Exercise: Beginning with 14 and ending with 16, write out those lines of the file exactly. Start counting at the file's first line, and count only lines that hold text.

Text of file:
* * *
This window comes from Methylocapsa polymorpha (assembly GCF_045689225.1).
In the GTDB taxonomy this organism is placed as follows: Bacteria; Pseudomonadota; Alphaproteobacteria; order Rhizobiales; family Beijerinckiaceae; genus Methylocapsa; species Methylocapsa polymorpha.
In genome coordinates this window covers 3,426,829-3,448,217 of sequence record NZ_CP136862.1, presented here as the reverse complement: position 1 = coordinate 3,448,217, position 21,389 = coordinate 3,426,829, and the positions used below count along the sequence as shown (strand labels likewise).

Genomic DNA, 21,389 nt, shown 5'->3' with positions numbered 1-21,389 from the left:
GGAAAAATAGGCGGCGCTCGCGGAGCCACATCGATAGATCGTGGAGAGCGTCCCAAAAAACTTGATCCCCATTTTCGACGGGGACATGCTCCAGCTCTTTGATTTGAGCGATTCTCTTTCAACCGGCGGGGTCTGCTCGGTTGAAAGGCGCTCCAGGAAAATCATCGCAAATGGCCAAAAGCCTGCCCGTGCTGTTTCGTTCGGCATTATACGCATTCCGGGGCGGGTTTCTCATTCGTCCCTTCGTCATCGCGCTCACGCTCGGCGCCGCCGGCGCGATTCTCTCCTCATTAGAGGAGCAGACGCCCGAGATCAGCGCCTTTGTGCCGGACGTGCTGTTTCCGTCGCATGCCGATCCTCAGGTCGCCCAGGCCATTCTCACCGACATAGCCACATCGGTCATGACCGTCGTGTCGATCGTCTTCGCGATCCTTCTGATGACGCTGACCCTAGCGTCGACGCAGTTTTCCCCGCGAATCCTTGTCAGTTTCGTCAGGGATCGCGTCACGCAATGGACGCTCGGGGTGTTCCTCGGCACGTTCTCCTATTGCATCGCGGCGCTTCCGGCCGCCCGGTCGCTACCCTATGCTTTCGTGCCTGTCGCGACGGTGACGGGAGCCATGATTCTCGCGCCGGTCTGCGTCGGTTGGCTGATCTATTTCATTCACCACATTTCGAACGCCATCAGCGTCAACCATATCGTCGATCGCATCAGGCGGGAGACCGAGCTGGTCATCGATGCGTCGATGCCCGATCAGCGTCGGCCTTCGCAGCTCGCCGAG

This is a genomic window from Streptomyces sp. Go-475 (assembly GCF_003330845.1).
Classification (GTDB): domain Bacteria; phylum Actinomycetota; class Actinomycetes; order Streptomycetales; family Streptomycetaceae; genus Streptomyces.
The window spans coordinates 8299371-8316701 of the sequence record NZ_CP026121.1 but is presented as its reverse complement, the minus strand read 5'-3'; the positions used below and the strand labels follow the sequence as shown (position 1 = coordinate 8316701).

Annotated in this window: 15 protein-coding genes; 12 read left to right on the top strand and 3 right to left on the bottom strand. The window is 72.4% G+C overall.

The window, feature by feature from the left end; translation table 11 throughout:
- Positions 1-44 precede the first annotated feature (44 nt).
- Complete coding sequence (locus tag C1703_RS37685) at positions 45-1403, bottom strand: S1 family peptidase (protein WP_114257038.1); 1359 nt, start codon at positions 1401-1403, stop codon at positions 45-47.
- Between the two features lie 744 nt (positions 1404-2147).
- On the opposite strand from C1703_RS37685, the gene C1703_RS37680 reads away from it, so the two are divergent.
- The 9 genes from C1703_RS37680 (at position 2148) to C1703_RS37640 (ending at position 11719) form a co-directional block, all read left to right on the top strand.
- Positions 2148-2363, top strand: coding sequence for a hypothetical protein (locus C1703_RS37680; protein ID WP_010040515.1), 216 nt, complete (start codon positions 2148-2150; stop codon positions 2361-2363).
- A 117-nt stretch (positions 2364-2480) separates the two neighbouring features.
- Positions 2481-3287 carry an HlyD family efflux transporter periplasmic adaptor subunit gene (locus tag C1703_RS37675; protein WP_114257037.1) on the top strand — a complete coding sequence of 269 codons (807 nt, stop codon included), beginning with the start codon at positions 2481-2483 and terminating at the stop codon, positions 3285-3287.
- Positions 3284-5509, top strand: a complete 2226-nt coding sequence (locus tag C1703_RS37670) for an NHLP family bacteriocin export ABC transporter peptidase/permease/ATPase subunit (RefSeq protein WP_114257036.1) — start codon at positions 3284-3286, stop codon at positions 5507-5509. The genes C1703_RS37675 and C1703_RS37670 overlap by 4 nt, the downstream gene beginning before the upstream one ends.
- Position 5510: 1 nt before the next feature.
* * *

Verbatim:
- On the opposite strand from C1703_RS37685, the gene C1703_RS37680 reads away from it, so the two are divergent.
- The 9 genes from C1703_RS37680 (at position 2148) to C1703_RS37640 (ending at position 11719) form a co-directional block, all read left to right on the top strand.
- Positions 2148-2363, top strand: coding sequence for a hypothetical protein (locus C1703_RS37680; protein ID WP_010040515.1), 216 nt, complete (start codon positions 2148-2150; stop codon positions 2361-2363).